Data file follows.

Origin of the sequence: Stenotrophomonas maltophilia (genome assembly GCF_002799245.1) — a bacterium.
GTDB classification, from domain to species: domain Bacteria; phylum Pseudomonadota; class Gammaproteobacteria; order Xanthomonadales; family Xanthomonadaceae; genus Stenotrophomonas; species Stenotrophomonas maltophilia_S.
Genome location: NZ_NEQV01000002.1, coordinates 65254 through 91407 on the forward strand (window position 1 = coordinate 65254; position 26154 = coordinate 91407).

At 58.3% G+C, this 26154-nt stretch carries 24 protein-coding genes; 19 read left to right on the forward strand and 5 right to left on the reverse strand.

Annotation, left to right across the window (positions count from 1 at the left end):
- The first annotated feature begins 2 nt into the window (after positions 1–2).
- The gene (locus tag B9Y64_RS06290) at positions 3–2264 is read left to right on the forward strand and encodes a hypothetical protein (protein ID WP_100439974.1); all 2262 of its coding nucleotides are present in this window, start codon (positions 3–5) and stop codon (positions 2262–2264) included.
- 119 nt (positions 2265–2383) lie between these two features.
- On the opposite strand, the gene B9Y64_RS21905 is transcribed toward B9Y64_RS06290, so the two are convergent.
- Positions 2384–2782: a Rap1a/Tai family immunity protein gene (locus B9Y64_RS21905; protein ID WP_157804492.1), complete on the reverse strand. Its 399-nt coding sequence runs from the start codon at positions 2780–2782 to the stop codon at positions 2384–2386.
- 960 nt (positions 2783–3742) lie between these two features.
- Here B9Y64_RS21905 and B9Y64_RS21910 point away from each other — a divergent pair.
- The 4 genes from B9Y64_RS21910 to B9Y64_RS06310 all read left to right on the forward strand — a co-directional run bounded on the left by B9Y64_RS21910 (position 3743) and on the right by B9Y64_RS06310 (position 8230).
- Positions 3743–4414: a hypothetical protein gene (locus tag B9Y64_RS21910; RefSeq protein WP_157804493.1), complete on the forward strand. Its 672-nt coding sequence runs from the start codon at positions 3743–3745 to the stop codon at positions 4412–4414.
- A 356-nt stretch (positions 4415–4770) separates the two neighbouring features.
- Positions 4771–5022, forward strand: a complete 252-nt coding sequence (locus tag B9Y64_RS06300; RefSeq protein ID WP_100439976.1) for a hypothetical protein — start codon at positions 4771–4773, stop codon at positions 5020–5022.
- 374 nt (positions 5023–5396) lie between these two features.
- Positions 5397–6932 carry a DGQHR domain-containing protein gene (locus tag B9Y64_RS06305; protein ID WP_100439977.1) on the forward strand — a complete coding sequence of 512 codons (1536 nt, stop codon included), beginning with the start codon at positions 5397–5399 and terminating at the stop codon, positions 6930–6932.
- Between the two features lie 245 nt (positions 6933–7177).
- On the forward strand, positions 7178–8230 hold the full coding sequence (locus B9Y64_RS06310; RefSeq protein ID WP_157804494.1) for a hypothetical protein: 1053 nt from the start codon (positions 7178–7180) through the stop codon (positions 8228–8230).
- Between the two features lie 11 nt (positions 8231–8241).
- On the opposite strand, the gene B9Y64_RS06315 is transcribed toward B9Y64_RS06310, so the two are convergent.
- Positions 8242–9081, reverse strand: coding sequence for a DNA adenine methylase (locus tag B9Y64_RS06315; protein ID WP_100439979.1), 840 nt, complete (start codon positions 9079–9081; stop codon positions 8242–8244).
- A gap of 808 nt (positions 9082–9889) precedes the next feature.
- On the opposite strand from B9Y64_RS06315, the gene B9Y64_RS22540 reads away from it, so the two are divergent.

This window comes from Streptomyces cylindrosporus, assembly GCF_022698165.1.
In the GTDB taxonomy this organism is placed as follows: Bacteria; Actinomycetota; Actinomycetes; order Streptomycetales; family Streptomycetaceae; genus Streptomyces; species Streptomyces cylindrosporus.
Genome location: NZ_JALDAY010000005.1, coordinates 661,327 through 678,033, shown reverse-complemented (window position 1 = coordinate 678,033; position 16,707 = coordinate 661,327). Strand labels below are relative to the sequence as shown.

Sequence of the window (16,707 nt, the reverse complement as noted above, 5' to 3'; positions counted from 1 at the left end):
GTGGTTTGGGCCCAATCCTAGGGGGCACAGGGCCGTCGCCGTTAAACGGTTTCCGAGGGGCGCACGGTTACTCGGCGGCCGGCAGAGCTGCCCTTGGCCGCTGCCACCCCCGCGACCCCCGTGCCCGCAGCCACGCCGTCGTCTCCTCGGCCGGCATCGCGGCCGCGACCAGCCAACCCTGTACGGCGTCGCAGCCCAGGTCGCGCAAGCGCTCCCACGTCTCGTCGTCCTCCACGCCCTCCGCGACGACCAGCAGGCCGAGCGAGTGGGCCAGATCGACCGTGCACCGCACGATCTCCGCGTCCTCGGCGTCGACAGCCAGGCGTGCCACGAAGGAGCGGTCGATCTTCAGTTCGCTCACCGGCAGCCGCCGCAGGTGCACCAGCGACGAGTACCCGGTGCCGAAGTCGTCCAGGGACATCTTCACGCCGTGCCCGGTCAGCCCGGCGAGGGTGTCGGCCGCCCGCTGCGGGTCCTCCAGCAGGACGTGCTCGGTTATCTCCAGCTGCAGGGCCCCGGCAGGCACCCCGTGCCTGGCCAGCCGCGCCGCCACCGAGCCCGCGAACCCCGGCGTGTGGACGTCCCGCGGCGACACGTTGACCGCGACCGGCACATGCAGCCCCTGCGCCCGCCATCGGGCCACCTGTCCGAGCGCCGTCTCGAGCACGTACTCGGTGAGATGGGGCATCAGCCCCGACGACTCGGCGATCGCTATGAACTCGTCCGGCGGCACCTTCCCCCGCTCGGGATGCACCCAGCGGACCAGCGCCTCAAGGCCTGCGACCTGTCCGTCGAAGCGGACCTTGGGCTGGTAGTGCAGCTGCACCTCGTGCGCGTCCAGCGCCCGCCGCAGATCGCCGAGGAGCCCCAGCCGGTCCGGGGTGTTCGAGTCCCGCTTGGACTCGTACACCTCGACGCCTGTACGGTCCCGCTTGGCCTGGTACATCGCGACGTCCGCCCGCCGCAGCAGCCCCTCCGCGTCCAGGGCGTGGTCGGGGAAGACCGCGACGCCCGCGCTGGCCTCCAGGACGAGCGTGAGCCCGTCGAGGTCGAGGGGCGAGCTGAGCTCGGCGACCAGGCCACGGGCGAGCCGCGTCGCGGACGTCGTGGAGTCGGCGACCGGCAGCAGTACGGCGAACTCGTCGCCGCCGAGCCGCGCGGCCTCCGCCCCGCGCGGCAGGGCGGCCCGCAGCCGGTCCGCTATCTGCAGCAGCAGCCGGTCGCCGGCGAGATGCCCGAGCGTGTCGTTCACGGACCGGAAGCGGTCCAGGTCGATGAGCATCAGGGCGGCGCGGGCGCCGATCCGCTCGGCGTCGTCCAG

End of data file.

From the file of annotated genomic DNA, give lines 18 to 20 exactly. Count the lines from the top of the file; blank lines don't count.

- Positions 5397–6932 carry a DGQHR domain-containing protein gene (locus tag B9Y64_RS06305; protein ID WP_100439977.1) on the forward strand — a complete coding sequence of 512 codons (1536 nt, stop codon included), beginning with the start codon at positions 5397–5399 and terminating at the stop codon, positions 6930–6932.
- Between the two features lie 245 nt (positions 6933–7177).
- On the forward strand, positions 7178–8230 hold the full coding sequence (locus B9Y64_RS06310; RefSeq protein ID WP_157804494.1) for a hypothetical protein: 1053 nt from the start codon (positions 7178–7180) through the stop codon (positions 8228–8230).